That Pope John XXIII wanted to close the Council after its first session was affirmed by John Cardinal Heenan of England (see source in linked post) and by Catholic philosopher Jean Guitton the only lay peritus at Vatican II. Guitton’s name sparks a memory of mine. While studying in Rome in 1974 I lived at the Norbertine Generalate House. In the chapel were fourteen sketches of the Way of the Cross. They were ugly and Picassoesque. The “artist” was Jean Guitton. A gift to the abbot general, Norbert Calmels, by Paul VI. Maybe Pope Paul had a sense of humor. Obviously, I think so anyway, the pope wanted to get rid of them.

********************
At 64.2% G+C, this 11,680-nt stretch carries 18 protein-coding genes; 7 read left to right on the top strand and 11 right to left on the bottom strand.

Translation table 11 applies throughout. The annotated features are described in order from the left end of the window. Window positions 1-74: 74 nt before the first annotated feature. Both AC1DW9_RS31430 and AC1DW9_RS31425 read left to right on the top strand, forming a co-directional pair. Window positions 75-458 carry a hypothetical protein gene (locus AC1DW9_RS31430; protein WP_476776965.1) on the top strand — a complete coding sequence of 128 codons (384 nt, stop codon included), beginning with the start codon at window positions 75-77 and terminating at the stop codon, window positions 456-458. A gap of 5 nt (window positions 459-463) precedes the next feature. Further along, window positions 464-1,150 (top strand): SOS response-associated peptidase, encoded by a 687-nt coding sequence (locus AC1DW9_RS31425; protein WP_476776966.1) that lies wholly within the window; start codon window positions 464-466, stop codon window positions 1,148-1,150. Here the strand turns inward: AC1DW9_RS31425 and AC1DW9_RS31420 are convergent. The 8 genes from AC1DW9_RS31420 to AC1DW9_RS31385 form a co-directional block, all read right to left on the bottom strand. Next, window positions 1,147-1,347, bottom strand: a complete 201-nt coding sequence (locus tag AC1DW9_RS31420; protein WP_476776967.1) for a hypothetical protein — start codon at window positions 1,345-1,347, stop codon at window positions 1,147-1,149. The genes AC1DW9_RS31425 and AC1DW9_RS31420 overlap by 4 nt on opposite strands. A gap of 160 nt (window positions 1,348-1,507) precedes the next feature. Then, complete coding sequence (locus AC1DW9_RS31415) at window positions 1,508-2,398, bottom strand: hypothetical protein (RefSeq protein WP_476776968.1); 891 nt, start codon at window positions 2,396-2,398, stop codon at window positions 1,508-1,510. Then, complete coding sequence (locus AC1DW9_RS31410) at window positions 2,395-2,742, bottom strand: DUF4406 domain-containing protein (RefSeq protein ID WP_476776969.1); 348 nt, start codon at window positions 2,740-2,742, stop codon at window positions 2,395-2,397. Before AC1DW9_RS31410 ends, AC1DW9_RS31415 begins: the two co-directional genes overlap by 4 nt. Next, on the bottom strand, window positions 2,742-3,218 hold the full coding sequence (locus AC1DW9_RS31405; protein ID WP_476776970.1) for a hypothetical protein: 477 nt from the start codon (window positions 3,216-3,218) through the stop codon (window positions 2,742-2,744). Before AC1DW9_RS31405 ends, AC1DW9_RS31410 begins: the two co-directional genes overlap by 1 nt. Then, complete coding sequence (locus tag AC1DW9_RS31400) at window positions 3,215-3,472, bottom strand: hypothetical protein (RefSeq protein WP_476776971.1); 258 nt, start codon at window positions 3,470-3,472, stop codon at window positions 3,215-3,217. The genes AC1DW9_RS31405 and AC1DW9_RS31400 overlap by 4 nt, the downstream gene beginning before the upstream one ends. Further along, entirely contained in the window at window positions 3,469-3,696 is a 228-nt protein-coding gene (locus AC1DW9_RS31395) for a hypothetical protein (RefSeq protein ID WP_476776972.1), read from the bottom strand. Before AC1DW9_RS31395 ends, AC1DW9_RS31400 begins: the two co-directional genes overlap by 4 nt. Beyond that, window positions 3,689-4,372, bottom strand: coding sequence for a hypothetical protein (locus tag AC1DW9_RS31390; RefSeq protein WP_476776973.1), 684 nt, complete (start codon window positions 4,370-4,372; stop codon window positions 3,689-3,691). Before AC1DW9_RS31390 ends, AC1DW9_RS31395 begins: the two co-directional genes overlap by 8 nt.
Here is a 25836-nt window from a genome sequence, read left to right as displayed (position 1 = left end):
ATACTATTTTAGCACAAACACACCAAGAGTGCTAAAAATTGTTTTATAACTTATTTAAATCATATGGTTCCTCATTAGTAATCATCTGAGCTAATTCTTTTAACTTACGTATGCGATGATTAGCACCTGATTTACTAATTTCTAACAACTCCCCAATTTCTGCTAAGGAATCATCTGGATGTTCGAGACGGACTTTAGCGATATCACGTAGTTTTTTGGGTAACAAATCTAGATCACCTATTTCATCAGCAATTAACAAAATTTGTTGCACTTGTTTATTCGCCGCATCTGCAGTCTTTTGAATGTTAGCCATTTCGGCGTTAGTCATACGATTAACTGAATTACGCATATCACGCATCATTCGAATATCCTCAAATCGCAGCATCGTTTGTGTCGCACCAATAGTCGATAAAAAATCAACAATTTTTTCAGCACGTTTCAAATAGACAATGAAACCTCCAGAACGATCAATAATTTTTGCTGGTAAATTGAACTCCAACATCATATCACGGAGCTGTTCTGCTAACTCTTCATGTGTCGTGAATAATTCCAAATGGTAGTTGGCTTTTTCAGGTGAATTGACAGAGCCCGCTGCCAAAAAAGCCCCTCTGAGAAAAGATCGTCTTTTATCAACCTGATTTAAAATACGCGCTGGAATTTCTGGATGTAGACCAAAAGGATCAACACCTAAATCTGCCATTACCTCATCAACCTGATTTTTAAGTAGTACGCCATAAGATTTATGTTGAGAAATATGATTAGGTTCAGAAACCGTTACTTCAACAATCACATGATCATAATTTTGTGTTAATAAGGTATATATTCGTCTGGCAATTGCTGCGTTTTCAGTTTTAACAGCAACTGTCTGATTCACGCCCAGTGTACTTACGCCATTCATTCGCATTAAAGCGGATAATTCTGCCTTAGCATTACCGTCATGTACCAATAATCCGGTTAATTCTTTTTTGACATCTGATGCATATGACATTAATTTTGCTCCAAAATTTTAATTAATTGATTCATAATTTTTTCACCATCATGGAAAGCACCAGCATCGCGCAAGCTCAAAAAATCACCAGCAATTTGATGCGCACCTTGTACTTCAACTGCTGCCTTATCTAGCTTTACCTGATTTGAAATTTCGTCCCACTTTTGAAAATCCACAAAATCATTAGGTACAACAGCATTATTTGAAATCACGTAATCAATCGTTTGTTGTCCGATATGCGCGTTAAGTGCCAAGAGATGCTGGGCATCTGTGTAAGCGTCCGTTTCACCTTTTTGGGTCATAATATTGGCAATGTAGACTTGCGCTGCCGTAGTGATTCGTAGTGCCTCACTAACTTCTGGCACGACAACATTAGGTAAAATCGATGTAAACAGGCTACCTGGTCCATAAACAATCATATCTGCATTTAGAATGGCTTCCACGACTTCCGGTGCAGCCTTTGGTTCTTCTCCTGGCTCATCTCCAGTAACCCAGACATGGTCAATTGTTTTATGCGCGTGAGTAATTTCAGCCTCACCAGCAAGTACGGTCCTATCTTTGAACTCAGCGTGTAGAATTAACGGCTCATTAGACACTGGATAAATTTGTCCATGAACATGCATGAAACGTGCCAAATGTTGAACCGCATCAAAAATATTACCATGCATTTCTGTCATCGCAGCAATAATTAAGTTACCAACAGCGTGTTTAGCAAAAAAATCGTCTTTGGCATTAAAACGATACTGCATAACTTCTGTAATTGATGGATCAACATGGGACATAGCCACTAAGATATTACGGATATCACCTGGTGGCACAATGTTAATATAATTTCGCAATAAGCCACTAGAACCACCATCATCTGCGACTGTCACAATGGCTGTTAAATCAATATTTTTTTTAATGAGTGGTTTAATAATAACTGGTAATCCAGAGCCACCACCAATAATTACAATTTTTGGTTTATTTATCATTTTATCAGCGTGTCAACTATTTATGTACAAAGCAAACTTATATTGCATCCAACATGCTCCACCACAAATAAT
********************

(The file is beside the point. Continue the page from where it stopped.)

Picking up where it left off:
EWTN Faith: Pope John XXIII summoned the Italian bishops to the Roman Synod of 1959 as an anticipation of the Second Vatican council. In a massive reaffirmation of traditional practice, the pope solemnly confirmed the use of Latin, condemned all attempts at creativity on the part of the celebrant of Holy Mass, ordered Gregorian Chant, and forbade women entry to the altar area. A year later the pope issued his Apostolic Constitution Veterum Sapientia, On Promoting the Study of Latin, as the Church’s cultural and religious heritage and as its living language — universal, immutable, and non-vernacular. He bound bishops to “be on their guard lest anyone under their jurisdiction, being eager for innovation, write against the use of Latin in the teaching of the higher sacred studies or in the liturgy, or through prejudice makes light of the Holy See’s will in this regard or interprets it falsely.” Read in full here.